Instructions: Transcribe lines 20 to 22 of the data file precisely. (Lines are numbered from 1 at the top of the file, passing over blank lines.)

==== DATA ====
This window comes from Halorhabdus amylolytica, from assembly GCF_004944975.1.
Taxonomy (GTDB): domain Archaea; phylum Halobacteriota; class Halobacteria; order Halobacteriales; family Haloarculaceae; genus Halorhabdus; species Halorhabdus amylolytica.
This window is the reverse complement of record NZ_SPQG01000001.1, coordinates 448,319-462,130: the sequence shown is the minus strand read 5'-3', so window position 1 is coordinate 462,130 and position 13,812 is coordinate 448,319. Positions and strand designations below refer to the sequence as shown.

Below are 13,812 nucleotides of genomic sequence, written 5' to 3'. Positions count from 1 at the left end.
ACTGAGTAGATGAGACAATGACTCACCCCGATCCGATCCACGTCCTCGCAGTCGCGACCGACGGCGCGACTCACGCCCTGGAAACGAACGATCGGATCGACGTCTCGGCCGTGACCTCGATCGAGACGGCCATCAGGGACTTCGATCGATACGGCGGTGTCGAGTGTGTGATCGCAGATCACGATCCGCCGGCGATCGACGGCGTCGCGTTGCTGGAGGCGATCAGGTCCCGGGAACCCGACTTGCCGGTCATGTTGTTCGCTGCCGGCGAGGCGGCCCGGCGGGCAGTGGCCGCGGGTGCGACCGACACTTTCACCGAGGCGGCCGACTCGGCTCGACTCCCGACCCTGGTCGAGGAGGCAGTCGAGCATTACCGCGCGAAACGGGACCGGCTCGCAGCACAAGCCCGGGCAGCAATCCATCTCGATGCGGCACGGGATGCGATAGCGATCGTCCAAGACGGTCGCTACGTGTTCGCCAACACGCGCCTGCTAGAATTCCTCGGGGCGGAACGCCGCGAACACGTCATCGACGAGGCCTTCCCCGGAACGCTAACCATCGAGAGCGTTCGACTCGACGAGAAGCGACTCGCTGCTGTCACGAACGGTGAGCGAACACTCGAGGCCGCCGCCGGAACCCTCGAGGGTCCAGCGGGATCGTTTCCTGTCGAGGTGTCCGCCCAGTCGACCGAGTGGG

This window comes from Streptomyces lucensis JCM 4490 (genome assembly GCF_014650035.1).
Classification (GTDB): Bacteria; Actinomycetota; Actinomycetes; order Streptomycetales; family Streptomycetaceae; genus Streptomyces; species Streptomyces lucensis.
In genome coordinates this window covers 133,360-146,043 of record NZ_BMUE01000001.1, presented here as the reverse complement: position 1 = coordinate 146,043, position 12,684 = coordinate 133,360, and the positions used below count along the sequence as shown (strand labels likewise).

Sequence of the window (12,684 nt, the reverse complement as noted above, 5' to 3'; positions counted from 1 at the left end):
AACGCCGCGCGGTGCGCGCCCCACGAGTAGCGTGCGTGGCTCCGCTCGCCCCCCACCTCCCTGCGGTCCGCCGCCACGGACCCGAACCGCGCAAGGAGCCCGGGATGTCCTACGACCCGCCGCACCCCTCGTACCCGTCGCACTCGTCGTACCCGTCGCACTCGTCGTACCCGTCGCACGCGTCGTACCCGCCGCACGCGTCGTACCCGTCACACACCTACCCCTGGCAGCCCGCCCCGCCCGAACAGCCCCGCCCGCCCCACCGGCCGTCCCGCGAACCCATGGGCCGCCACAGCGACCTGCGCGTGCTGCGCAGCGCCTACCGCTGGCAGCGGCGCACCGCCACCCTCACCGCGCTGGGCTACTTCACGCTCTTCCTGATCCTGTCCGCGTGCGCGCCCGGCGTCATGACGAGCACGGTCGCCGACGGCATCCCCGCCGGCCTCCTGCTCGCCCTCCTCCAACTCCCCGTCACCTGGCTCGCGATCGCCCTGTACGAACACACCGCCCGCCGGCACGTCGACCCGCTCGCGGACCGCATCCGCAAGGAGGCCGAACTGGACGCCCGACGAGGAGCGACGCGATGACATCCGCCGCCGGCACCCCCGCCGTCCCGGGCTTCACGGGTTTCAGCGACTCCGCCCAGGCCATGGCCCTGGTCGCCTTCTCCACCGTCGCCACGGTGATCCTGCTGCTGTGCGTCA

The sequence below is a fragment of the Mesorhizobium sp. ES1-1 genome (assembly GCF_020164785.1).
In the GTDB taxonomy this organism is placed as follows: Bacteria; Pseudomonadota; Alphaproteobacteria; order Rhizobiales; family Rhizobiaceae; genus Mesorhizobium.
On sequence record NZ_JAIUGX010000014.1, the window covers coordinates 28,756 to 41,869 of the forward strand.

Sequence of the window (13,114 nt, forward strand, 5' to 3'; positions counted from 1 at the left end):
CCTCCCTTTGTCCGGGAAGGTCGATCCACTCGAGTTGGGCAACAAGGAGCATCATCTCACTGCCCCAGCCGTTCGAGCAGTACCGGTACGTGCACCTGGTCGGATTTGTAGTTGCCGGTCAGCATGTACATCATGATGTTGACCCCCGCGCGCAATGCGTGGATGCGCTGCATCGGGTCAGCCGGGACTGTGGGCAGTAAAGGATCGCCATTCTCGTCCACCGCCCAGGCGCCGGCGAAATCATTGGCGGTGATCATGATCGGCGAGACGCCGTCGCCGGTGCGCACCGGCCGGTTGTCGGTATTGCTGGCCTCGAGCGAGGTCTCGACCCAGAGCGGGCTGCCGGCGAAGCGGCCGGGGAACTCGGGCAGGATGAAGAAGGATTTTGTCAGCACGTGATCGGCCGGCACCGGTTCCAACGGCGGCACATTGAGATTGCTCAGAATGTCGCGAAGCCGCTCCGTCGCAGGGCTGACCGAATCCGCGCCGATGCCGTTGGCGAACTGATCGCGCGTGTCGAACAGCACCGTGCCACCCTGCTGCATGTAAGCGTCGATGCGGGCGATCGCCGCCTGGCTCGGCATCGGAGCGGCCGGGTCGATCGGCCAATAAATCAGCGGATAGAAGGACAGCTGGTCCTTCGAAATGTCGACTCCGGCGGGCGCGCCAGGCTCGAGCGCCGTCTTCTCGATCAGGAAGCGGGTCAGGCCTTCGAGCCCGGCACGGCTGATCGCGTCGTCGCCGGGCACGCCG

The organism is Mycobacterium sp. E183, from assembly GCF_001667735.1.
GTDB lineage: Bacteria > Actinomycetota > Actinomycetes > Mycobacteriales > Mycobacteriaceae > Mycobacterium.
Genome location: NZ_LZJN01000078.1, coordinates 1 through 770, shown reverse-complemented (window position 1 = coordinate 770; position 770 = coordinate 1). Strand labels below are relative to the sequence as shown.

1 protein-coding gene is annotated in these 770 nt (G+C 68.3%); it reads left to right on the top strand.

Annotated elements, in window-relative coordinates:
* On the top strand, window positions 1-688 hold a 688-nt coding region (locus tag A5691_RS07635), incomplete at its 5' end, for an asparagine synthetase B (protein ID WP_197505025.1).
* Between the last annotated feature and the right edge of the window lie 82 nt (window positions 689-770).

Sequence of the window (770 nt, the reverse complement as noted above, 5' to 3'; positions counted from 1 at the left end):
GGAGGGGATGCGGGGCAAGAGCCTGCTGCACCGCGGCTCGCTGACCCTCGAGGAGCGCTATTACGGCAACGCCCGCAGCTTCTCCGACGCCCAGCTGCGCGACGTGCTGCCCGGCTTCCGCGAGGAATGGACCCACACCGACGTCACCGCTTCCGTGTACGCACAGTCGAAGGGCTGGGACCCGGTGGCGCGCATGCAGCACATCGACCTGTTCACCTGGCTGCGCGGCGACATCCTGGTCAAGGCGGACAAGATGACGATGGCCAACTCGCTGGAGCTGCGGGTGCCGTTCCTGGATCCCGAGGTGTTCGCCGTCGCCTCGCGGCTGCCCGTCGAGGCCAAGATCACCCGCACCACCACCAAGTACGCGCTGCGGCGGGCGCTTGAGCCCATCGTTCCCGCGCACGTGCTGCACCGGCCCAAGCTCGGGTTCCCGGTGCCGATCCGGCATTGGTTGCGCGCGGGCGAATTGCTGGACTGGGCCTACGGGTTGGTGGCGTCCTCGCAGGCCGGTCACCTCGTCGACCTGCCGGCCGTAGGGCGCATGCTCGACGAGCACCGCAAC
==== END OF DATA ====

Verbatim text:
Annotated elements, in window-relative coordinates:
* On the top strand, window positions 1-688 hold a 688-nt coding region (locus tag A5691_RS07635), incomplete at its 5' end, for an asparagine synthetase B (protein ID WP_197505025.1).
* Between the last annotated feature and the right edge of the window lie 82 nt (window positions 689-770).